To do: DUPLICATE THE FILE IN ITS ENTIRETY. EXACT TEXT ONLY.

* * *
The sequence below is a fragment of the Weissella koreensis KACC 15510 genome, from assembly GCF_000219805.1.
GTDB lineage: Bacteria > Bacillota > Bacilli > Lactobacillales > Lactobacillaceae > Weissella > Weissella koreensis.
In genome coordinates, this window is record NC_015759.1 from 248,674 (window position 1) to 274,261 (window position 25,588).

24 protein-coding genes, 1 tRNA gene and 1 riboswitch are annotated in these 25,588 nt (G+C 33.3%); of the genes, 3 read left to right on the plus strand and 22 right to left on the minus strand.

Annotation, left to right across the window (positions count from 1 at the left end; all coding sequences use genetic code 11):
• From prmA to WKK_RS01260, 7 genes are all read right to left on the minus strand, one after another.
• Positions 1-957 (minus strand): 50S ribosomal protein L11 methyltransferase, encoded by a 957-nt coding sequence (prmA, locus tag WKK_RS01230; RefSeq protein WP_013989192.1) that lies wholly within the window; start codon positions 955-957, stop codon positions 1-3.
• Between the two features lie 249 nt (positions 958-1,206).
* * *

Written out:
The sequence below is a fragment of the Weissella koreensis KACC 15510 genome, from assembly GCF_000219805.1.
GTDB lineage: Bacteria > Bacillota > Bacilli > Lactobacillales > Lactobacillaceae > Weissella > Weissella koreensis.
In genome coordinates, this window is record NC_015759.1 from 248,674 (window position 1) to 274,261 (window position 25,588).

24 protein-coding genes, 1 tRNA gene and 1 riboswitch are annotated in these 25,588 nt (G+C 33.3%); of the genes, 3 read left to right on the plus strand and 22 right to left on the minus strand.

Annotation, left to right across the window (positions count from 1 at the left end; all coding sequences use genetic code 11):
• From prmA to WKK_RS01260, 7 genes are all read right to left on the minus strand, one after another.
• Positions 1-957 (minus strand): 50S ribosomal protein L11 methyltransferase, encoded by a 957-nt coding sequence (prmA, locus tag WKK_RS01230; RefSeq protein WP_013989192.1) that lies wholly within the window; start codon positions 955-957, stop codon positions 1-3.
• Between the two features lie 249 nt (positions 958-1,206).